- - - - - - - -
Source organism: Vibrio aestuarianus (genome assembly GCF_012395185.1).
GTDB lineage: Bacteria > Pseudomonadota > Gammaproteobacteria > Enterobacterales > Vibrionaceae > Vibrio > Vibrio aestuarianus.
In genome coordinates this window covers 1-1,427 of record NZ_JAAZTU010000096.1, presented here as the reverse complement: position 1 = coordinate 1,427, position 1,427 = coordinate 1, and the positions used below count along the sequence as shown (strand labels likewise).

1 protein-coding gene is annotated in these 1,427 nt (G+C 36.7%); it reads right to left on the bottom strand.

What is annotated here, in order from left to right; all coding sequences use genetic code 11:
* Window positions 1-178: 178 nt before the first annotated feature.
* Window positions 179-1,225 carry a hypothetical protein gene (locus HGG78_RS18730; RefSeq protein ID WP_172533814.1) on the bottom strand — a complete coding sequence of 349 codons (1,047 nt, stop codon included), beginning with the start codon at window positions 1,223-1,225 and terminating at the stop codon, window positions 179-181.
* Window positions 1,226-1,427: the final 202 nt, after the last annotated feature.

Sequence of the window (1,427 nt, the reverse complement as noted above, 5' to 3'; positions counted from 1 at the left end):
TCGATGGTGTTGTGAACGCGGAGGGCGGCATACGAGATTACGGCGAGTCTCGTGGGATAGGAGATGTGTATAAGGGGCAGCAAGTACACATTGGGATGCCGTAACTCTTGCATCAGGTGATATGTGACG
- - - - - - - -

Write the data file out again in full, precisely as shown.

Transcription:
Source organism: Vibrio aestuarianus (genome assembly GCF_012395185.1).
GTDB lineage: Bacteria > Pseudomonadota > Gammaproteobacteria > Enterobacterales > Vibrionaceae > Vibrio > Vibrio aestuarianus.
In genome coordinates this window covers 1-1,427 of record NZ_JAAZTU010000096.1, presented here as the reverse complement: position 1 = coordinate 1,427, position 1,427 = coordinate 1, and the positions used below count along the sequence as shown (strand labels likewise).

1 protein-coding gene is annotated in these 1,427 nt (G+C 36.7%); it reads right to left on the bottom strand.

What is annotated here, in order from left to right; all coding sequences use genetic code 11:
* Window positions 1-178: 178 nt before the first annotated feature.
* Window positions 179-1,225 carry a hypothetical protein gene (locus HGG78_RS18730; RefSeq protein ID WP_172533814.1) on the bottom strand — a complete coding sequence of 349 codons (1,047 nt, stop codon included), beginning with the start codon at window positions 1,223-1,225 and terminating at the stop codon, window positions 179-181.
* Window positions 1,226-1,427: the final 202 nt, after the last annotated feature.

Sequence of the window (1,427 nt, the reverse complement as noted above, 5' to 3'; positions counted from 1 at the left end):
TCGATGGTGTTGTGAACGCGGAGGGCGGCATACGAGATTACGGCGAGTCTCGTGGGATAGGAGATGTGTATAAGGGGCAGCAAGTACACATTGGGATGCCGTAACTCTTGCATCAGGTGATATGTGACG